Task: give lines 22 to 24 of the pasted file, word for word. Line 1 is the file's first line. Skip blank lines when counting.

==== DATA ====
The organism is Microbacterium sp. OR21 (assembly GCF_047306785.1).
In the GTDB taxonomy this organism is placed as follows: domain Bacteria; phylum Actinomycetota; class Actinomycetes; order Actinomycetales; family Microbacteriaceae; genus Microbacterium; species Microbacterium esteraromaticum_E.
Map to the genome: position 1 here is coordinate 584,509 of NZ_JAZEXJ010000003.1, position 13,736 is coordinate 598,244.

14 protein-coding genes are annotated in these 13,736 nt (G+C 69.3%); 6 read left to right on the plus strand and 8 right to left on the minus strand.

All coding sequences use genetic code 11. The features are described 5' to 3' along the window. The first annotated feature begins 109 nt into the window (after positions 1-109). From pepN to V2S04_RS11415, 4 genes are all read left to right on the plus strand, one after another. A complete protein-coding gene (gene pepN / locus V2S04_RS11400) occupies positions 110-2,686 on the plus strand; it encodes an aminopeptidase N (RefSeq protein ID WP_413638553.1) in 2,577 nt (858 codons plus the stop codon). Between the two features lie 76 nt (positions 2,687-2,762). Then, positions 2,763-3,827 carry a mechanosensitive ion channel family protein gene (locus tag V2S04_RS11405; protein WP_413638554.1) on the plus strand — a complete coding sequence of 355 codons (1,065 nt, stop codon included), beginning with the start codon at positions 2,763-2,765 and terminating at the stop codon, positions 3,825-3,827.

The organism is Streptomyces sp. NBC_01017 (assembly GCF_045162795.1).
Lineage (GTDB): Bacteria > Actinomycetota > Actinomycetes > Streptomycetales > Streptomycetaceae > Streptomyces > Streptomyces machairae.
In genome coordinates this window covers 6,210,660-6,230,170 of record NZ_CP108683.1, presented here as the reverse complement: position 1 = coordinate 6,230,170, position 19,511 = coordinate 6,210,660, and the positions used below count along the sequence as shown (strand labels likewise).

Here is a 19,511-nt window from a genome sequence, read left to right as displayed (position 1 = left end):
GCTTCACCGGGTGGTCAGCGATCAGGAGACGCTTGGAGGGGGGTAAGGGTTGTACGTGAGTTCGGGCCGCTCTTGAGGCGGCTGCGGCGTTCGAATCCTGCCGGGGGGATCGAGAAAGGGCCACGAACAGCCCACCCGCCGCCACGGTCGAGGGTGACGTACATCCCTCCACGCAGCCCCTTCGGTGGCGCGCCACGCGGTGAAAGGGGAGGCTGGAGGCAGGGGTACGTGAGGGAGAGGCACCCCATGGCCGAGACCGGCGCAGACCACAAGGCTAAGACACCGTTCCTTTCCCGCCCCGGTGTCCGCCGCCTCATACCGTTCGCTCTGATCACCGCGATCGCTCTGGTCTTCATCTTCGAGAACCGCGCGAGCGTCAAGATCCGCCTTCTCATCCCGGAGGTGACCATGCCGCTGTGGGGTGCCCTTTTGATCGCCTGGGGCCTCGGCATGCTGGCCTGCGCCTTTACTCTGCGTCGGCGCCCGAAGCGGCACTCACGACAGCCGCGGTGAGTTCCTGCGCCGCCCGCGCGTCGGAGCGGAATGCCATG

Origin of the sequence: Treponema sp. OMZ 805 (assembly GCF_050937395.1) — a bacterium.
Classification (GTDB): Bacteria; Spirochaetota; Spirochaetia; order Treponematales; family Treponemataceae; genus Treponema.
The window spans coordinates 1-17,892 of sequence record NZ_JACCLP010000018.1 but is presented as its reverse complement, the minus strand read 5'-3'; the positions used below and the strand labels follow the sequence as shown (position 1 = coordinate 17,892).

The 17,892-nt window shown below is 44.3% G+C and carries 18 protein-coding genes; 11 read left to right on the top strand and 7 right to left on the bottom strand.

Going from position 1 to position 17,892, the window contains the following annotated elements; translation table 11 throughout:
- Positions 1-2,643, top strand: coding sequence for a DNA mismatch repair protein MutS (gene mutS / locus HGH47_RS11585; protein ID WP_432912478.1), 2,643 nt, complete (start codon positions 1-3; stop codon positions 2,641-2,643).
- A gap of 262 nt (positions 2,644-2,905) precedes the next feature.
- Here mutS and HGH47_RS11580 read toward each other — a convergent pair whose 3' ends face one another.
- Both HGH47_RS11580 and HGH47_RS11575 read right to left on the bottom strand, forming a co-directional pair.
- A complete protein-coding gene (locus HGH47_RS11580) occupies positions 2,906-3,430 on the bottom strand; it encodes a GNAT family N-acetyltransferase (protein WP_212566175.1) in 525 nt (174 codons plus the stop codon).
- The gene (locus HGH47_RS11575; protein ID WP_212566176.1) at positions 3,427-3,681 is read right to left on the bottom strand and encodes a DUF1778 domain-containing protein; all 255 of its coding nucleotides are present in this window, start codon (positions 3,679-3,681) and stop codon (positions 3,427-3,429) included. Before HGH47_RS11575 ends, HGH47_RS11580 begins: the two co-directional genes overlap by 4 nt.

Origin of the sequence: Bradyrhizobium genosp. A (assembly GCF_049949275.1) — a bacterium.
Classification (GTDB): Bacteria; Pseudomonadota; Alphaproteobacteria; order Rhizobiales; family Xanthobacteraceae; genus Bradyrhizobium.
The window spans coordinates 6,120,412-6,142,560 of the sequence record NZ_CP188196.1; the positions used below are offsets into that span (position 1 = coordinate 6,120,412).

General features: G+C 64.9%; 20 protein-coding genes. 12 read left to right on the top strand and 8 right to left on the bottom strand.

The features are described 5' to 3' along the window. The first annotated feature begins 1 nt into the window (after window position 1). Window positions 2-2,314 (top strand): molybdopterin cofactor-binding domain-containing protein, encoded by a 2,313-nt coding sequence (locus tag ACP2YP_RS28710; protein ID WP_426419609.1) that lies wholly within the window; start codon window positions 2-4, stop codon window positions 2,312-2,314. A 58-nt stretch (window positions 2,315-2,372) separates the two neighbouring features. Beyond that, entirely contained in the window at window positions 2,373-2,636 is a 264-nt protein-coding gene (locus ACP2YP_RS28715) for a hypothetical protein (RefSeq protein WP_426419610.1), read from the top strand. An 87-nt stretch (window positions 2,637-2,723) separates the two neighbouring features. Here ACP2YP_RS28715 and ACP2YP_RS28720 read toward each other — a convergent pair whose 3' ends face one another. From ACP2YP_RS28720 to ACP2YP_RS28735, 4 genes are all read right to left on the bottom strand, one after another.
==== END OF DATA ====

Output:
Origin of the sequence: Bradyrhizobium genosp. A (assembly GCF_049949275.1) — a bacterium.
Classification (GTDB): Bacteria; Pseudomonadota; Alphaproteobacteria; order Rhizobiales; family Xanthobacteraceae; genus Bradyrhizobium.
The window spans coordinates 6,120,412-6,142,560 of the sequence record NZ_CP188196.1; the positions used below are offsets into that span (position 1 = coordinate 6,120,412).